It was previously suggested that Toronto open up armouries at Fort York and Moss Park to use as shelters, but that idea has been dismissed as they are under federal jurisdiction. The mayor also said he would not be declaring an official emergency. The plan would cost about $10 million from the city’s reserves.

Housing advocates have said this plan will put a strain on facilities already suffering from overcrowding. Most shelters are 96 to 100 per cent at capacity, especially during the winter months. Statistics also show that 95 per cent of motel beds in Toronto are used to house homeless people. Advocates say it would be easier and cheaper to open up the armouries.

This response caused a little bit of a stir at city council on Tuesday, with the mayor coming forward with facts from staff that say opening the armouries would be expensive and problematic.

“I will be bringing together private and non-profit housing providers to work with staff and the Toronto Alliance to End Homelessness to rapidly house as many people as possible,” he said in a statement. “Homelessness is a complex issue that we cannot ignore. While I know for some, our concrete solutions will never be enough – I know we can’t simply do nothing, we must take decisive action and I’m confident Council will join me in taking decisive action.”

Under the mayor’s plan, the city hopes to find space for 200 people by January.

This announcement is the first of a number of steps the City of Toronto is going to take to combat poverty. City council has also pledged to create more low-income and social housing, and hopes to get funding and support from the federal government under the new National Housing Strategy.

5 places to dine in Toronto this winter

Just because it’s winter, doesn’t mean the fun has to end. A friend of mine said that her favourite thing to do is dress up and go out for dinner, a casual lunch or even an early morning breakfast. So here are five recommended spots by Women’s Post to dine this winter in Toronto.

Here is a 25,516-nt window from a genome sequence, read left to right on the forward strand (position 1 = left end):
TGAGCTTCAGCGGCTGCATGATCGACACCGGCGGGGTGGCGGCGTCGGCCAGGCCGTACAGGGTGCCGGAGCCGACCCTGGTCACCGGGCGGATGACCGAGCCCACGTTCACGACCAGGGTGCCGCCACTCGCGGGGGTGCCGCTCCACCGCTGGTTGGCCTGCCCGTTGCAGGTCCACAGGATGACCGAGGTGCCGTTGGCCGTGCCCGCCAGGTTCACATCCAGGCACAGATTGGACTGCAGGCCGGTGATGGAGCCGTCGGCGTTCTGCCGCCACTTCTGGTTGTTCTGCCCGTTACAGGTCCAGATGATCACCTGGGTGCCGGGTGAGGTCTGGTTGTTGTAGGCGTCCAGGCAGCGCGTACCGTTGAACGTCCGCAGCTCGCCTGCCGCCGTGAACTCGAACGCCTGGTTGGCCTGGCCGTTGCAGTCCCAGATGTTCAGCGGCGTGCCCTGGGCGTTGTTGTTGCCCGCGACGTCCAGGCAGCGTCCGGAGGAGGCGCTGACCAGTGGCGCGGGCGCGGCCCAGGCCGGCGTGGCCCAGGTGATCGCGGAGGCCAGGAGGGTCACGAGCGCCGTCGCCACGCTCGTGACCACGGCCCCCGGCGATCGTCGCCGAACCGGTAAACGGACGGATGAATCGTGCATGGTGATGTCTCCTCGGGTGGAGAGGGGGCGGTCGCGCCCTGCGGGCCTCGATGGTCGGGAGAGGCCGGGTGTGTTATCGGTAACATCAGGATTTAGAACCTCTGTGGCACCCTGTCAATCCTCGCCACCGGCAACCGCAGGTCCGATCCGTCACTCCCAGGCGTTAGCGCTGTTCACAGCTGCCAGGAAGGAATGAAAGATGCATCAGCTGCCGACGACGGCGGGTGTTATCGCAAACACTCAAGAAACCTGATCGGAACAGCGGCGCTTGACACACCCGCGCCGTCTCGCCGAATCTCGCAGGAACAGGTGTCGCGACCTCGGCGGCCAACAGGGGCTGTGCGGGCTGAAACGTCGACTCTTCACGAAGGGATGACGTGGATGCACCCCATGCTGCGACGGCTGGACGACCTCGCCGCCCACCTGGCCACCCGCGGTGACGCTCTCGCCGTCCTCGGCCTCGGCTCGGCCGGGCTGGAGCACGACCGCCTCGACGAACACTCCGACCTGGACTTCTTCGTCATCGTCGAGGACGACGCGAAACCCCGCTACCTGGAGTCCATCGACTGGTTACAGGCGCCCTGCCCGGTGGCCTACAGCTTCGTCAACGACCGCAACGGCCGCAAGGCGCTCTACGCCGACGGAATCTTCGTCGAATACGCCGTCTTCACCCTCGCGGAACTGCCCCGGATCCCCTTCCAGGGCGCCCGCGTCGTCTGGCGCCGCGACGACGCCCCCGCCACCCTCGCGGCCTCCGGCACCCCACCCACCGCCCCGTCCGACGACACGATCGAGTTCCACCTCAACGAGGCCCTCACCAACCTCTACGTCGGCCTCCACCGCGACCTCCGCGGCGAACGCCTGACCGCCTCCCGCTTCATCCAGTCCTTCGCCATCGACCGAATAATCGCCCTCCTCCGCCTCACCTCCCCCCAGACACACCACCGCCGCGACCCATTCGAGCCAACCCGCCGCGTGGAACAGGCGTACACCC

Copacabana Brazilian Rodizio

You don’t have to go all they way to Brazil to experience an authentic way of cooking grilled Brazilian foods. Copacabana has four locations in Canada and two are based in downtown Toronto. This unique style of serving food is similar to many rodizio’s around the world. Rodizio refers to an all you can eat style Brazilian steakhouse, where servers bring large skewers of meats and grilled vegetables ( but mostly meat) around to your table and they carve off slices. The servers keep coming until you over indicate with a card you wish not to be served. Copacabana Toronto also adds lively Brazilian flair to their atmosphere by having samba dancers performing on Fridays and Saturdays as well as an aerial silk performer.

Blu Ristorante

As the name may suggest, this restaurant is self-proclaimed as the number one Italian restaurant in Toronto. It has actually been the recipient of Open Table’s Diner’s Choice for the past seven years in a row. This Yorkville-based restaurant offers an intimate and formal dining space with the ambiance of live music. Expect menu choices such as braised octopus with black kale pesto and fettuccine with Nova Scotia lobster tail, calamari and tiger prawn. Blu is the place to enjoy great Italian food and a wide selection of wine in a warm and inviting space.

Cactus Club Cafe

This trendy Adelaide West restaurant,located in the heart of the financial district is a personal favourite, no matter the season, Cactus Club Cafe will give you a lively and upbeat atmosphere even on a dreary Monday night. There are three levels to choose from, and a heated rooftop for those milder winter nights featuring a live DJ. With prompt and friendly service, you will certainly enjoy this restaurant as you dine on the creations of culinary masters and specially crafted cocktails for each season. This winter, bar operations manager Kris Jensen introduced two new seasonal creations, the Whiskey Ginger Smash and the LateHarvest Daiquiri with hints of Saskatoon berry and elderflower.

La Banane

Voted as one of the best new restaurants of 2017 by Toronto Life, La Banane offers eclectic french cuisine to the streets of Toronto. Located on Ossington Avenue, this stunning spot offers a fresh raw bar with mussels, oysters, shrimp, crab, lobster, and scallops. Obviously, all that seafood pairs will the abundance of wine that this french bistro has to offer. La Banane is led by Chef Brandon Olsen, who has curated the menu consisting of his personal french inspired food passions.

Cacao 70

One of the key points of going out to eat in the winter is that you want to feel comfortable and cozy. Cacao 70 is located in the Distillery District and offers a Queen W. location as well. This popular chocolate drinking bar, originated in Montreal, but has slowly spread all over Canada. It is not just all about their speciality of Chocolate, but the restaurant offers the experience of using Chocolate in different flavour adventures. Enjoy drinks like Black Sesame hot cocoa and Champurrado, which features  hot chocolate with spicy cinnamon and whipped cream.